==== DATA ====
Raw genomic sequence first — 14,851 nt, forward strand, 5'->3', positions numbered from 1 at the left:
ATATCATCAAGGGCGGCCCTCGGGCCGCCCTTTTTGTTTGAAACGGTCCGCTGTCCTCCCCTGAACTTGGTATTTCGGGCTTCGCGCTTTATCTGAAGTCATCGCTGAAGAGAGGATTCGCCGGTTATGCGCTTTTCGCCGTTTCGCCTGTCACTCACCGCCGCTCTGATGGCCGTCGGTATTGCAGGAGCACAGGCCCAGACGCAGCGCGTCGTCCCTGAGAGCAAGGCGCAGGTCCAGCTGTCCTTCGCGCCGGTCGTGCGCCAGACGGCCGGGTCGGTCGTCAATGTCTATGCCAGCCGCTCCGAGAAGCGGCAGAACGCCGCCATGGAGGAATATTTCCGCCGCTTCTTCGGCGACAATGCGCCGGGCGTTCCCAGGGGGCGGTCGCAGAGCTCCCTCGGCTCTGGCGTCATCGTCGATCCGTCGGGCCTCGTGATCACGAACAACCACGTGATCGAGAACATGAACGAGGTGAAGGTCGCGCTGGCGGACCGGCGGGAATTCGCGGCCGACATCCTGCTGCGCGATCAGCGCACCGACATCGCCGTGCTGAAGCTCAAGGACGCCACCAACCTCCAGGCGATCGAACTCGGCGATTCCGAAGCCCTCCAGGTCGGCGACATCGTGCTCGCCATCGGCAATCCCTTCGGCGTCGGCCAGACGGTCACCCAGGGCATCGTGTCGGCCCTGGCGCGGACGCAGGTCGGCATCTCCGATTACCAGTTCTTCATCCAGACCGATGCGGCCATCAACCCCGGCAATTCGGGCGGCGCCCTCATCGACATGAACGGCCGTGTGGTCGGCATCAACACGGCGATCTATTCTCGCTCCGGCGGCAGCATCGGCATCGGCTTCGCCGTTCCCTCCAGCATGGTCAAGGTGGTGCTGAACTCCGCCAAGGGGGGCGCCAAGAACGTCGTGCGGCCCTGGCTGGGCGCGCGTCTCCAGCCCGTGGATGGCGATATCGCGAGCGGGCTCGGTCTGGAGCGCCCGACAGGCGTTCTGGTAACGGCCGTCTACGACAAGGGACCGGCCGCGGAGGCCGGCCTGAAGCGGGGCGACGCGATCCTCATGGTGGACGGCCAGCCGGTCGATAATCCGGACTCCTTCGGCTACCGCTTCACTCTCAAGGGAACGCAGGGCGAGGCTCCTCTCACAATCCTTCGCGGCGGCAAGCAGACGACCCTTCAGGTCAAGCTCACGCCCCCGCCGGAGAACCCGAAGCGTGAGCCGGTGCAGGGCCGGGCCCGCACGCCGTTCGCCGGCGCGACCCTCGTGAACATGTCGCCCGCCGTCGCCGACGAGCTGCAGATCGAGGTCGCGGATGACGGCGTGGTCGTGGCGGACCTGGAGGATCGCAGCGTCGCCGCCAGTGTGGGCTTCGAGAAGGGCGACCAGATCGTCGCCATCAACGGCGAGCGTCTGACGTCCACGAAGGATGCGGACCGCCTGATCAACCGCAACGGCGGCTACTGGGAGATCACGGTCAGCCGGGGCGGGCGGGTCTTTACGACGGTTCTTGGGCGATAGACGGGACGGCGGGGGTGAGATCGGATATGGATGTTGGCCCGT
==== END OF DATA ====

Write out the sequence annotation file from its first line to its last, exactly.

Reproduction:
Raw genomic sequence first — 14,851 nt, forward strand, 5'->3', positions numbered from 1 at the left:
ATATCATCAAGGGCGGCCCTCGGGCCGCCCTTTTTGTTTGAAACGGTCCGCTGTCCTCCCCTGAACTTGGTATTTCGGGCTTCGCGCTTTATCTGAAGTCATCGCTGAAGAGAGGATTCGCCGGTTATGCGCTTTTCGCCGTTTCGCCTGTCACTCACCGCCGCTCTGATGGCCGTCGGTATTGCAGGAGCACAGGCCCAGACGCAGCGCGTCGTCCCTGAGAGCAAGGCGCAGGTCCAGCTGTCCTTCGCGCCGGTCGTGCGCCAGACGGCCGGGTCGGTCGTCAATGTCTATGCCAGCCGCTCCGAGAAGCGGCAGAACGCCGCCATGGAGGAATATTTCCGCCGCTTCTTCGGCGACAATGCGCCGGGCGTTCCCAGGGGGCGGTCGCAGAGCTCCCTCGGCTCTGGCGTCATCGTCGATCCGTCGGGCCTCGTGATCACGAACAACCACGTGATCGAGAACATGAACGAGGTGAAGGTCGCGCTGGCGGACCGGCGGGAATTCGCGGCCGACATCCTGCTGCGCGATCAGCGCACCGACATCGCCGTGCTGAAGCTCAAGGACGCCACCAACCTCCAGGCGATCGAACTCGGCGATTCCGAAGCCCTCCAGGTCGGCGACATCGTGCTCGCCATCGGCAATCCCTTCGGCGTCGGCCAGACGGTCACCCAGGGCATCGTGTCGGCCCTGGCGCGGACGCAGGTCGGCATCTCCGATTACCAGTTCTTCATCCAGACCGATGCGGCCATCAACCCCGGCAATTCGGGCGGCGCCCTCATCGACATGAACGGCCGTGTGGTCGGCATCAACACGGCGATCTATTCTCGCTCCGGCGGCAGCATCGGCATCGGCTTCGCCGTTCCCTCCAGCATGGTCAAGGTGGTGCTGAACTCCGCCAAGGGGGGCGCCAAGAACGTCGTGCGGCCCTGGCTGGGCGCGCGTCTCCAGCCCGTGGATGGCGATATCGCGAGCGGGCTCGGTCTGGAGCGCCCGACAGGCGTTCTGGTAACGGCCGTCTACGACAAGGGACCGGCCGCGGAGGCCGGCCTGAAGCGGGGCGACGCGATCCTCATGGTGGACGGCCAGCCGGTCGATAATCCGGACTCCTTCGGCTACCGCTTCACTCTCAAGGGAACGCAGGGCGAGGCTCCTCTCACAATCCTTCGCGGCGGCAAGCAGACGACCCTTCAGGTCAAGCTCACGCCCCCGCCGGAGAACCCGAAGCGTGAGCCGGTGCAGGGCCGGGCCCGCACGCCGTTCGCCGGCGCGACCCTCGTGAACATGTCGCCCGCCGTCGCCGACGAGCTGCAGATCGAGGTCGCGGATGACGGCGTGGTCGTGGCGGACCTGGAGGATCGCAGCGTCGCCGCCAGTGTGGGCTTCGAGAAGGGCGACCAGATCGTCGCCATCAACGGCGAGCGTCTGACGTCCACGAAGGATGCGGACCGCCTGATCAACCGCAACGGCGGCTACTGGGAGATCACGGTCAGCCGGGGCGGGCGGGTCTTTACGACGGTTCTTGGGCGATAGACGGGACGGCGGGGGTGAGATCGGATATGGATGTTGGCCCGT